On the other hand, practitioners may also opt to use qualitative techniques to accomplish their study objectives. To shed some light on these techniques, it may be appropriate to look at a short analogy. In the construction industry, more often than not, when a significant building project is about to be undertaken, there is a process where the proprietors invite architects to submit their designs for the project. These designs are often based on abstract concepts that vary between architects. These concepts are largely influenced by the personal preference or style of the architect and have little to do with building economics and other relevant considerations. However, depending on the design that gets chosen, the architect gets to supervise all the construction work and mostly receives all the credit in relation to this building.
In a similar fashion, Qualitative approaches to research design are mainly concerned with individual accounts of attitudes, motivation, and behavior. As opposed to a quantitative approach that will provide statistical or mathematical findings in support of an argument, this approach tends to provide reports abounding with conclusive information. Some of the information that will be included in such a report includes; perceptions of individuals, beliefs, perceptions, attitudes, feelings, or views.
The report will overall establish how the connection between these concepts comes together to bring about behavior, contradictions or how their influence in selection between choices. This approach to research is particularly popular when people constitute the main unit of research. However, the data and conclusions drawn from this approach do not necessarily reflect on the perceptions of individuals, but rather they reflect the perceptions of clusters and the attitudes or behavior based on interviews conducted.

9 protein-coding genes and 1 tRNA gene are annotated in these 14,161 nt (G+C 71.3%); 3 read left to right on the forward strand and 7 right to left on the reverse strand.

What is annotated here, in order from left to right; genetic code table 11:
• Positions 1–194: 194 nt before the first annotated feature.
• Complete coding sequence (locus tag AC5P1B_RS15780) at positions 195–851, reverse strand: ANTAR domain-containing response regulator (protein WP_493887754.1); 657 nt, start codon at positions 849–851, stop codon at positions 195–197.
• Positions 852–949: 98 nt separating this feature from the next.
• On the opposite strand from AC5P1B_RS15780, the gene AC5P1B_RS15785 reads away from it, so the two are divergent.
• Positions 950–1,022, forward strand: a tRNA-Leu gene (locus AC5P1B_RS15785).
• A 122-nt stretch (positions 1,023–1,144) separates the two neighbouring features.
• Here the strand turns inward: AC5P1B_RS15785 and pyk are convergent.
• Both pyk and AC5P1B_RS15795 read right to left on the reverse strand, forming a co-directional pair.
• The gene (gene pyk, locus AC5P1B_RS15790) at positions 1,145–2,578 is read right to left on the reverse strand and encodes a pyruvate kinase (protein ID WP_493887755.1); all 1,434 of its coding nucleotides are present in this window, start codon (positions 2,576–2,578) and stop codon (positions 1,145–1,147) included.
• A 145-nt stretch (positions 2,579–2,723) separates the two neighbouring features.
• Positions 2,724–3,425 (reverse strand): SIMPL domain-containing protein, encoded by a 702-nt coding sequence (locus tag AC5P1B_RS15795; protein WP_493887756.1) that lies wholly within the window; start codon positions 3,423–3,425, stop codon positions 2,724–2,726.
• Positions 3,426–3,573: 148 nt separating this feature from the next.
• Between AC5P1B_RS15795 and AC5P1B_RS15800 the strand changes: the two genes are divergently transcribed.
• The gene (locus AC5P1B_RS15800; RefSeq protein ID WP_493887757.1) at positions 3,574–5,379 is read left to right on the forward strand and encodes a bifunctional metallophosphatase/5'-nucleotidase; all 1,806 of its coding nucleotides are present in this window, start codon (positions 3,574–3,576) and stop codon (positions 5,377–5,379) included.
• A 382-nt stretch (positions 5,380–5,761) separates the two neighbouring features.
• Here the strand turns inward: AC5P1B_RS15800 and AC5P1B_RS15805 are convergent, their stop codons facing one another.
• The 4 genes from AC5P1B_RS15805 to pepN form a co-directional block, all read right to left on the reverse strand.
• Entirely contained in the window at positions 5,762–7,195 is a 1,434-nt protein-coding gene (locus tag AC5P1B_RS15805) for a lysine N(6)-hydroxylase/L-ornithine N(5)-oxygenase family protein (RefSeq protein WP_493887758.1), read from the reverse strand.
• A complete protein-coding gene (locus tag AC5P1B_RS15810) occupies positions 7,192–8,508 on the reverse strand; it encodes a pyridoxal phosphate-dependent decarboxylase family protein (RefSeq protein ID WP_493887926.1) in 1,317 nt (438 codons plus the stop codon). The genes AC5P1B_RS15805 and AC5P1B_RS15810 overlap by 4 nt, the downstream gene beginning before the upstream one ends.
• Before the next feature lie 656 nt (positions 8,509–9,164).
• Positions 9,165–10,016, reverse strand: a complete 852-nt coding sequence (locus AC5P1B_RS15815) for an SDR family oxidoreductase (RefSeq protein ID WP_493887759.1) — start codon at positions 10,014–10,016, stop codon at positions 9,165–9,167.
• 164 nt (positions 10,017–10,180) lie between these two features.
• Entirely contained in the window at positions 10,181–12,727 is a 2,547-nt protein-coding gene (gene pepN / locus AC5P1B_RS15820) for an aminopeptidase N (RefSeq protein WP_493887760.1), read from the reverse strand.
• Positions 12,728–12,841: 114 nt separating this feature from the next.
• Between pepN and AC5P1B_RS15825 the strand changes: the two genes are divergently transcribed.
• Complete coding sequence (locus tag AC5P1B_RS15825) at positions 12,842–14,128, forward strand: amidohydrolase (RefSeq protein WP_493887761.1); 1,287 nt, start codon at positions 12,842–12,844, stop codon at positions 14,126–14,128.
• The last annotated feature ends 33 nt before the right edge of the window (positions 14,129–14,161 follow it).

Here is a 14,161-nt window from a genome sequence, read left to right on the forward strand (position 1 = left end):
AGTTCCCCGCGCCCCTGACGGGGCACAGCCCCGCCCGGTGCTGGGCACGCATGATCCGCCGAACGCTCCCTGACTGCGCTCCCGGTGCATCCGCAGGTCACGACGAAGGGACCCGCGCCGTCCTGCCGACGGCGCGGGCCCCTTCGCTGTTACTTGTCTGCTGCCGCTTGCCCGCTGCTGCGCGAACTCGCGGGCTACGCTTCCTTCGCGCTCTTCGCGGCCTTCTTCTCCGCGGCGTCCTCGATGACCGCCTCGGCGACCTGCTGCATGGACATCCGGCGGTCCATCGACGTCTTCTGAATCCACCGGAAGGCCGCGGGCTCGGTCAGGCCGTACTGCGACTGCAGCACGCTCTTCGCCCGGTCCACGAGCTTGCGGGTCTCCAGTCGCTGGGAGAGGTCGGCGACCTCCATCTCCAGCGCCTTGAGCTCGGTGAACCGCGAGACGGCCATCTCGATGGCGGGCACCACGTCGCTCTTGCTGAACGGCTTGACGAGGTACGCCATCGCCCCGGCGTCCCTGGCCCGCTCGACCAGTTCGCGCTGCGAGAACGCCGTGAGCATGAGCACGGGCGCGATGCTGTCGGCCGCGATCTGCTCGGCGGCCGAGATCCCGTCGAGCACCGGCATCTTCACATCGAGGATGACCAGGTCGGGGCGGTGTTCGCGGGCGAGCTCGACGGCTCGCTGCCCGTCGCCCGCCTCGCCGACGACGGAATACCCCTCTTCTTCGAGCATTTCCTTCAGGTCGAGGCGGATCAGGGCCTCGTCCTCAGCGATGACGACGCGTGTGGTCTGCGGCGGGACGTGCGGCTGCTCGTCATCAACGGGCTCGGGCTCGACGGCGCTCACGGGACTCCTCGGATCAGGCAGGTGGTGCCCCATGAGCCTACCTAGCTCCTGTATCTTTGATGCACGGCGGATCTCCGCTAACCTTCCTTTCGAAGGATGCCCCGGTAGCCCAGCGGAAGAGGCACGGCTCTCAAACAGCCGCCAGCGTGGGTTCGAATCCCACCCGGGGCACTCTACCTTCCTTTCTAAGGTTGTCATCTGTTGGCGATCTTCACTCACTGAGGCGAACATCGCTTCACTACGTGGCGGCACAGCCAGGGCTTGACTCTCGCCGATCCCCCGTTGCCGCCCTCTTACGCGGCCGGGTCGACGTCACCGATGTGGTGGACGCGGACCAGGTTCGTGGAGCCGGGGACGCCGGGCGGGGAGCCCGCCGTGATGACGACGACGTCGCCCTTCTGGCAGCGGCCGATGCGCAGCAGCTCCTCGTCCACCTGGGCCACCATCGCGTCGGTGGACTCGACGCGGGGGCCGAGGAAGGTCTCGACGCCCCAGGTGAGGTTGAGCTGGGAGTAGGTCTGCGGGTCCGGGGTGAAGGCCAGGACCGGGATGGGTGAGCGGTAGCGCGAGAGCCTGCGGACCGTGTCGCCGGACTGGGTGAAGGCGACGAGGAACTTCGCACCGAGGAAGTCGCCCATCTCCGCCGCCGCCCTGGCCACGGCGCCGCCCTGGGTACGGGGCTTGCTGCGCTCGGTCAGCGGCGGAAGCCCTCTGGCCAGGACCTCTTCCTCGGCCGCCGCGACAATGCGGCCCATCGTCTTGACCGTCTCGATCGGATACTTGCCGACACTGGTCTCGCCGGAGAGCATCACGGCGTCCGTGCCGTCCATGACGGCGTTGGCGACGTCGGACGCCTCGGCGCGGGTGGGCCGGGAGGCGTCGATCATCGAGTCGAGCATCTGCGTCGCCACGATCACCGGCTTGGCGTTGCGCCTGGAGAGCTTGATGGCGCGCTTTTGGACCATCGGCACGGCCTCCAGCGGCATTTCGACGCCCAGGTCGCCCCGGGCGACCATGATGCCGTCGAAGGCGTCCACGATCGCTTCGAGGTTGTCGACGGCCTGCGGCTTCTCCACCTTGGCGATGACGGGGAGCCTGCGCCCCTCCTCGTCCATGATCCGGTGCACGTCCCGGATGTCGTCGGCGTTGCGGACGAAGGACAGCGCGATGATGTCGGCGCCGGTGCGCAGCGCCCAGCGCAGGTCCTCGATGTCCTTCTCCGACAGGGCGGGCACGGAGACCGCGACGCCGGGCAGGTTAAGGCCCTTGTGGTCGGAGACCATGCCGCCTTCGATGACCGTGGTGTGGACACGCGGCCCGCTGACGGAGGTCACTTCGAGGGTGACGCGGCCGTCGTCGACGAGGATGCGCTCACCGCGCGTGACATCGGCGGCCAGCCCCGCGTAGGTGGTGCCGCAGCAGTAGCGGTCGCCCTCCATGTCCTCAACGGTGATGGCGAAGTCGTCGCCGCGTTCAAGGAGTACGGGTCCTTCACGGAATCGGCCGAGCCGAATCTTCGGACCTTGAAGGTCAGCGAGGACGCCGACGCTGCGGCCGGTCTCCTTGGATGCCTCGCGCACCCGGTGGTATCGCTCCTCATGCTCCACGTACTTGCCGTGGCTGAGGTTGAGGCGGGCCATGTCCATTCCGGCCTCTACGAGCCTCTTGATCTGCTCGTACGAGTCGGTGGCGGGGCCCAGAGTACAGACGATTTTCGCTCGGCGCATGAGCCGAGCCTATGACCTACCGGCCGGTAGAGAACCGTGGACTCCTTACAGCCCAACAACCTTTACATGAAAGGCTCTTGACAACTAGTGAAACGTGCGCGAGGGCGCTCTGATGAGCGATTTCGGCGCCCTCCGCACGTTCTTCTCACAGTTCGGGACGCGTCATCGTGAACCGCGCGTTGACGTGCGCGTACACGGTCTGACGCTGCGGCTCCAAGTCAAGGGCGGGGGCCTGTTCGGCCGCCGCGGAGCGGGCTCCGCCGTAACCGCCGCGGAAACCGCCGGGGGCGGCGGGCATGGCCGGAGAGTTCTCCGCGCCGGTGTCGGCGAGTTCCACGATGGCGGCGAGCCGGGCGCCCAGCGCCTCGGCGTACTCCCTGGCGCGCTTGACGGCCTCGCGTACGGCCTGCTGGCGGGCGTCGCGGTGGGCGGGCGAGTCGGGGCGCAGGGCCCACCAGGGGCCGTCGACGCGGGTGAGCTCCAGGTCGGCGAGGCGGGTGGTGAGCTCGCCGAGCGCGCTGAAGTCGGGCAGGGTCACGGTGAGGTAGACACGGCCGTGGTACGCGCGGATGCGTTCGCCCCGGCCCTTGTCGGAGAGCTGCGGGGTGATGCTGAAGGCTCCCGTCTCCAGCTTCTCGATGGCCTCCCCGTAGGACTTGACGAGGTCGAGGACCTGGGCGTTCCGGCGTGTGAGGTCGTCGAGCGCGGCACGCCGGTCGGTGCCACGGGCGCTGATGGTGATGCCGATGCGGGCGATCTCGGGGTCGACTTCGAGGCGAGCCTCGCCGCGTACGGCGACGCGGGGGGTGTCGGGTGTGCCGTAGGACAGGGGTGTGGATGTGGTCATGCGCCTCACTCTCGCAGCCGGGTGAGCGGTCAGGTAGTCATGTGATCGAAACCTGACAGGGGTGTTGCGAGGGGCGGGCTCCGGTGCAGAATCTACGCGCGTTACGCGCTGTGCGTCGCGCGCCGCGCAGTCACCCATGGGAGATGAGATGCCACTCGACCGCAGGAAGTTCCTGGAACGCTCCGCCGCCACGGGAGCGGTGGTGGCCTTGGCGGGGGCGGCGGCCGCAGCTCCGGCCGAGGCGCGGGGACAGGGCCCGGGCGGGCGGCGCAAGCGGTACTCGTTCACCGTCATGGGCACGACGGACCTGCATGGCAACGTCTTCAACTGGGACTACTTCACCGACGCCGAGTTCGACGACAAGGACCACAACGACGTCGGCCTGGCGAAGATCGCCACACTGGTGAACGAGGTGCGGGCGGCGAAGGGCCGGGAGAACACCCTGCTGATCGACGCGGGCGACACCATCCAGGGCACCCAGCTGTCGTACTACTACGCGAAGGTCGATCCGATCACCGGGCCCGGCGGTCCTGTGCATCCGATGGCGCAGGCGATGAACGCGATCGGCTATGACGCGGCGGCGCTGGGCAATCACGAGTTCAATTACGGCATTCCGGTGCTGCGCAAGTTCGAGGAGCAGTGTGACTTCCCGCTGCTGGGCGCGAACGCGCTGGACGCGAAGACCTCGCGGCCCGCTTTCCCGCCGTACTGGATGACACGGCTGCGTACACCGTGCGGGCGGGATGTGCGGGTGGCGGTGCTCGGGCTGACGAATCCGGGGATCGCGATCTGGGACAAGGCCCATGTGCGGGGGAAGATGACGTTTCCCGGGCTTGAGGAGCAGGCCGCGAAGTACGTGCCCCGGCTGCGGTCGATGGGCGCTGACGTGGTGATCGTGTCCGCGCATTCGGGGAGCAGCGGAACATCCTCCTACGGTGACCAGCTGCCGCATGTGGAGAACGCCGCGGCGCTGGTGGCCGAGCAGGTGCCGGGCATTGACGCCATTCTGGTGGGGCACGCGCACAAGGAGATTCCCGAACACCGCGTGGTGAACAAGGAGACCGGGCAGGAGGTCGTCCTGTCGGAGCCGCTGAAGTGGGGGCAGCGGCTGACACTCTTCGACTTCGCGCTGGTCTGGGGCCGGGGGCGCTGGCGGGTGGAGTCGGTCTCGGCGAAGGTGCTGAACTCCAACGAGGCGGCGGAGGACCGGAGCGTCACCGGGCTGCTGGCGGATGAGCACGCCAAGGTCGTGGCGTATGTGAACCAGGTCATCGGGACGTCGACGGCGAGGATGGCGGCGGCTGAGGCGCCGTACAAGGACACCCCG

It has been reported that Qualitative studies are appropriate for exploratory studies, and the findings can be used to direct towards more structured or quantitative studies on the subjects. These types of studies are viewed by some as a more appropriate solution as opposed to opinion polls to examine causal processes. These proponents argue that the use of qualitative study does not suggest that all explanations can be reduced to accounts from the individual. Instead, they argue that even though the individual definition of a situation can not define an entire social process, it is an essential element within the entire social process.
In light of the larger conceptual nature of qualitative research methods, sequential design methods are not appropriate to use during the design stage of the study. Such methods are rigid and can not effectively accommodate the iterative nature of qualitative research. Qualitative research may change any concept of design in the course of the study in response to new developments. This suggests an almost automated nature to the study where if any change is experienced, the effect will cause ripples affecting each and every process of the study.